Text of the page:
I agree that interlining, particularly through core sections, seems like bad idea, especially while we exist in a world of open platforms that are one looney tune short of shutting down the whole system. If we had PSDs and the ability to bypass stations with security incidents, maybe. But then any security incident on a train that leads to that train stopping shuts down the whole system.
This proposal though would create two entirely operationally independent subway routes in Downtown Toronto. Even in Midtown, operational issues on the Yonge Line would have no impact on the Spadina Line. Also, if you have perpendicular routes interlined (Yonge and Bloor-Danforth), if there is a problem on one you could temporarily revert to segregated operations to avoid a cascading issue. For example, in a theoretical Yonge-Bloor interline, you would have 1 Yonge-Bloor, 2 Bloor-Danforth, 3 Yonge-Danforth. Should there be an issue, 1 and 3 could be truncated at St. George and Bay respectively, with service increased on 2 to make up for the frequency shortfall.

Option 2 is preferable, as the future new sections can be added for less. A smaller footprint and the ability to handle steeper grades and sharper turns will result in better routing options.

But Metrolinx will probably select option 1, build from Sheppard West to McCowan, and won't care about making any future extensions easier or cheaper.
This really does need to be looked at from a network perspective. The Yonge extension to Richmond Hill isn't going to make congestion on the Yonge Line any better, and a straight shot, operationally-independent Sheppard Line is going to dump even more people onto Yonge. If the subway option is chosen, interlining at least gives people a transfer-less option to get downtown that avoids Yonge.

To me though, the utility of the Ontario Line is the ability to be able to branch as it gets further away from downtown. The technology choice for the OL will allow for ridiculously high frequencies on the trunk portion of the line, so even having 2-3 branches in suburban areas will still give you pretty good frequencies on each of them. By having the eastern leg split when it reaches Sheppard & Victoria Park, you are in effect giving the entire Sheppard corridor a direct-to-downtown ride that avoids the Yonge Line completely.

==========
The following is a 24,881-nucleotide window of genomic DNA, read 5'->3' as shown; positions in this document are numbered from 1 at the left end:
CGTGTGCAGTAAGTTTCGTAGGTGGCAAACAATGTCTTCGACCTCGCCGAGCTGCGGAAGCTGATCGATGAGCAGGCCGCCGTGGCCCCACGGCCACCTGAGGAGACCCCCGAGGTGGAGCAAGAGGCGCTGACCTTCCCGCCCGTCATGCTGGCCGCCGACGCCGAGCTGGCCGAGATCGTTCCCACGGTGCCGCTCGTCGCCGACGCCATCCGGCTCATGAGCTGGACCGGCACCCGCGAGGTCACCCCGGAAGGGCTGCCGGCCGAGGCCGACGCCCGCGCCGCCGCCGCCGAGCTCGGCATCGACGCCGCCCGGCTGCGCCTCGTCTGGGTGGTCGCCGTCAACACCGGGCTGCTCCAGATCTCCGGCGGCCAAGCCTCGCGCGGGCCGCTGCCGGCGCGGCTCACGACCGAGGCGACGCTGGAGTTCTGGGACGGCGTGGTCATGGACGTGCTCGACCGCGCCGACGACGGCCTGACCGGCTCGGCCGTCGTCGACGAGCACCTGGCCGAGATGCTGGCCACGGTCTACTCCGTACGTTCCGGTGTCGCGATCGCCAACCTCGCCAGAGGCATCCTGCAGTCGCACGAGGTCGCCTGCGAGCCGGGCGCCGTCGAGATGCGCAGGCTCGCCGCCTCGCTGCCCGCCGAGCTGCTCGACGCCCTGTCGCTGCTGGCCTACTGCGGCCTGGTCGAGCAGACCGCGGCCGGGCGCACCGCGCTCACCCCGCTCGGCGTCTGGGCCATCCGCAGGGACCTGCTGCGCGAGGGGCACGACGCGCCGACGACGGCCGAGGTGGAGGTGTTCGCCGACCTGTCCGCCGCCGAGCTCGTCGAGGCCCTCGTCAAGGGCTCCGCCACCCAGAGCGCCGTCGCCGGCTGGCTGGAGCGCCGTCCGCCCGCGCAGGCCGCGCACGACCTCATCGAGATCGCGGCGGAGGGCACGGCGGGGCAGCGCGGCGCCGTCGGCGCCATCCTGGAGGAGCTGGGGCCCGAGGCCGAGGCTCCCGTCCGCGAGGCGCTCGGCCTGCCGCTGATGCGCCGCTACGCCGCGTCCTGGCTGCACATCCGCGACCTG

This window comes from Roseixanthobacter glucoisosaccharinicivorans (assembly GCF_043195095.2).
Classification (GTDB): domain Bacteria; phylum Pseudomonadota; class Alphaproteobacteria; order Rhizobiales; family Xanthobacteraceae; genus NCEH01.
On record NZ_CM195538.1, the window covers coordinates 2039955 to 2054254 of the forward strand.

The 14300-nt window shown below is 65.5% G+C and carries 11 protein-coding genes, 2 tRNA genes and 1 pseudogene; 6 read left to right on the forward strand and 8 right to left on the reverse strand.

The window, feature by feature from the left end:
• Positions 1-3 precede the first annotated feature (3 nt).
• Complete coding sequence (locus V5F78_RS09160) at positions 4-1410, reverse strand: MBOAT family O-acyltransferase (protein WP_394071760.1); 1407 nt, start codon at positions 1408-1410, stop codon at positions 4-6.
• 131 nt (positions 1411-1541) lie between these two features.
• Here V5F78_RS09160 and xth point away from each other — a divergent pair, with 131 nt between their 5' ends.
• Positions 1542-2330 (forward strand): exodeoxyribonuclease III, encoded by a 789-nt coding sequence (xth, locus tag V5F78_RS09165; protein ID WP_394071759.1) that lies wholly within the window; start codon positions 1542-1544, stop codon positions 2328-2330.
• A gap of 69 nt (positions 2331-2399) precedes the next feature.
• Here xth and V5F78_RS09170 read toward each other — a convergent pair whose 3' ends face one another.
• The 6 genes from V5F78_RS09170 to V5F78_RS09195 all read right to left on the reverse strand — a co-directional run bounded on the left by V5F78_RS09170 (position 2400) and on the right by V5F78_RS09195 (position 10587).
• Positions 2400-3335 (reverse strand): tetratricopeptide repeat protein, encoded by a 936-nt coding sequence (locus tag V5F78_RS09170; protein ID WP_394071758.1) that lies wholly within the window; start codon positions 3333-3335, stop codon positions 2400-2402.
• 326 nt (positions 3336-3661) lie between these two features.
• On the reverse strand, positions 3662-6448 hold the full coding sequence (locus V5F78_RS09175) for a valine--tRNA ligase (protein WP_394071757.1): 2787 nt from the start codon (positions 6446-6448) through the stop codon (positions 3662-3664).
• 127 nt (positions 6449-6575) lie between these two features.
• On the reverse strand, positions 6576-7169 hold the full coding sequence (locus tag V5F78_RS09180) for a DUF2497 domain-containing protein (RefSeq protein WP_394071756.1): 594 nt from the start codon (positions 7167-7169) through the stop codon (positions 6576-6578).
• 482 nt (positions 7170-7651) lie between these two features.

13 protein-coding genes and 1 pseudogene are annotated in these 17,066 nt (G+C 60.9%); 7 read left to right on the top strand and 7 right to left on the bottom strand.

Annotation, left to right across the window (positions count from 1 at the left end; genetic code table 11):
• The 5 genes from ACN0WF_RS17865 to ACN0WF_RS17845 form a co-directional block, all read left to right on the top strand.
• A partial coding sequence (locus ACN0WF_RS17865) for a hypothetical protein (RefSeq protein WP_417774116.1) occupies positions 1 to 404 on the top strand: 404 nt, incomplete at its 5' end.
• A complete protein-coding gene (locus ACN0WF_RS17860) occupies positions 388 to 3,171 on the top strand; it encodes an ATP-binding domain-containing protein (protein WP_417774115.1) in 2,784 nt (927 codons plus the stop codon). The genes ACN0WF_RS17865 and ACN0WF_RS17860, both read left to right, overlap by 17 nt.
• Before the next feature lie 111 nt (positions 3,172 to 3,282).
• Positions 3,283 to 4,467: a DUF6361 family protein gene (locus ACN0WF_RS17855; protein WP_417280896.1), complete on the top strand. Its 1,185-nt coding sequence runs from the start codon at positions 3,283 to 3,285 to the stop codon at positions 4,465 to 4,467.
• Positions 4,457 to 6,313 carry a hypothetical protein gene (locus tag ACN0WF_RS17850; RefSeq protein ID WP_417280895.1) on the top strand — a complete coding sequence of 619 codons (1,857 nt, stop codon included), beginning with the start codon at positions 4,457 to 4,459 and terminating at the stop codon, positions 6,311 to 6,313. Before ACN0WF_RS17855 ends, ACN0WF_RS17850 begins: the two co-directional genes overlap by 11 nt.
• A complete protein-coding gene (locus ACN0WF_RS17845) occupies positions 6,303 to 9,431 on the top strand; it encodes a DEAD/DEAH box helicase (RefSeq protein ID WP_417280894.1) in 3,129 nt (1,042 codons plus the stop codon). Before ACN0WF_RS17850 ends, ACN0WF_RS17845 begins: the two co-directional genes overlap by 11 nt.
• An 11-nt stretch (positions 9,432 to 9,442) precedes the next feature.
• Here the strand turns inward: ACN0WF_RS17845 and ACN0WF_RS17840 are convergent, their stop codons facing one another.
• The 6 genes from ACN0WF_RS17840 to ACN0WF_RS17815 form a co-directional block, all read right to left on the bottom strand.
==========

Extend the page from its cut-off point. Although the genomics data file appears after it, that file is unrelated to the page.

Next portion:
The technology choice also gives you much greater flexibility when trying to squeeze into existing rail corridors as compared with TTC Subway heavy rail, which makes lower cost extensions along rail corridors further into suburbia a realistic proposition. It's also more politically feasible to elevate as compared with TTC Subway heavy rail, which means even if you do want to run it along a major avenue instead of a path of less resistance like a rail corridor, you have far more options.

I think if LRT was chosen high floor would make a lot more sense, would mean less significant construction needed on the U/G section - really just platform extensions. Would also make a future conversion to full subway possible.
In isolation yes, absolutely. But as soon as you go high floor you lose interoperability with Finch West and Eglinton East, which I think would be the biggest selling point for that plan.
 
In no way shape or form would this line be converted. I'm just gonna assume it's gonna be a subway extension, I do agree, some of this route section should be elevated, as much as possible. Also I don't agree that it should divert to STC, it should remain on Sheppard so it can be a true crosstown line
 
Also I don't agree that it should divert to STC, it should remain on Sheppard so it can be a true crosstown line
This might sound like a stupid idea, but purely hypothetically they could build both branches, one diverting to STC and the other staying on Sheppard, to settle the debate. Same thing with the YNSE: one branch staying on Yonge, another diverting to the RH corridor. Unfortunately, this is most likely a non-starter in a city like Toronto.
 
This might sound like a stupid idea, but purely hypothetically they could build both branches, one diverting to STC and the other staying on Sheppard, to settle the debate. Same thing with the YNSE: one branch staying on Yonge, another diverting to the RH corridor. Unfortunately, this is most likely a non-starter in a city like Toronto.
Reminds me of Viva Purple. :p